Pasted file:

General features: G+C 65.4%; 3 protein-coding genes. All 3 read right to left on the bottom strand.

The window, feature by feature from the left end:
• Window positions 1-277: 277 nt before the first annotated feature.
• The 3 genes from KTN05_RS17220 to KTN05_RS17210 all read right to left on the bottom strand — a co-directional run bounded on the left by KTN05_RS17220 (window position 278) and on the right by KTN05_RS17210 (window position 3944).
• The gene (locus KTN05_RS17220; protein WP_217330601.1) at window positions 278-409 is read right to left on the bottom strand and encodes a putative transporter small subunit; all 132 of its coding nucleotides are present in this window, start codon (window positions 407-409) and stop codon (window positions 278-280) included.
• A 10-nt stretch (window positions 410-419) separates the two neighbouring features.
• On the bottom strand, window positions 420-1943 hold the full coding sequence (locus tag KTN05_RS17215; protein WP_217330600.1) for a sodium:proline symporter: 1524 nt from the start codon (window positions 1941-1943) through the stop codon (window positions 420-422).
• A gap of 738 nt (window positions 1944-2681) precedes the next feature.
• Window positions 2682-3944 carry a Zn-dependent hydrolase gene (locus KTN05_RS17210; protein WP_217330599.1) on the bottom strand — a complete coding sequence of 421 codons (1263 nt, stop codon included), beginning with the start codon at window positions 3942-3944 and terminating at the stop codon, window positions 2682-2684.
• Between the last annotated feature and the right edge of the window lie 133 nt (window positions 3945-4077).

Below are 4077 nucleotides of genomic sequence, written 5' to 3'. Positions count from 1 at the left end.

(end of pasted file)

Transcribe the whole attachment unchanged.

General features: G+C 65.4%; 3 protein-coding genes. All 3 read right to left on the bottom strand.

The window, feature by feature from the left end:
• Window positions 1-277: 277 nt before the first annotated feature.
• The 3 genes from KTN05_RS17220 to KTN05_RS17210 all read right to left on the bottom strand — a co-directional run bounded on the left by KTN05_RS17220 (window position 278) and on the right by KTN05_RS17210 (window position 3944).
• The gene (locus KTN05_RS17220; protein WP_217330601.1) at window positions 278-409 is read right to left on the bottom strand and encodes a putative transporter small subunit; all 132 of its coding nucleotides are present in this window, start codon (window positions 407-409) and stop codon (window positions 278-280) included.
• A 10-nt stretch (window positions 410-419) separates the two neighbouring features.
• On the bottom strand, window positions 420-1943 hold the full coding sequence (locus tag KTN05_RS17215; protein WP_217330600.1) for a sodium:proline symporter: 1524 nt from the start codon (window positions 1941-1943) through the stop codon (window positions 420-422).
• A gap of 738 nt (window positions 1944-2681) precedes the next feature.
• Window positions 2682-3944 carry a Zn-dependent hydrolase gene (locus KTN05_RS17210; protein WP_217330599.1) on the bottom strand — a complete coding sequence of 421 codons (1263 nt, stop codon included), beginning with the start codon at window positions 3942-3944 and terminating at the stop codon, window positions 2682-2684.
• Between the last annotated feature and the right edge of the window lie 133 nt (window positions 3945-4077).

Below are 4077 nucleotides of genomic sequence, written 5' to 3'. Positions count from 1 at the left end.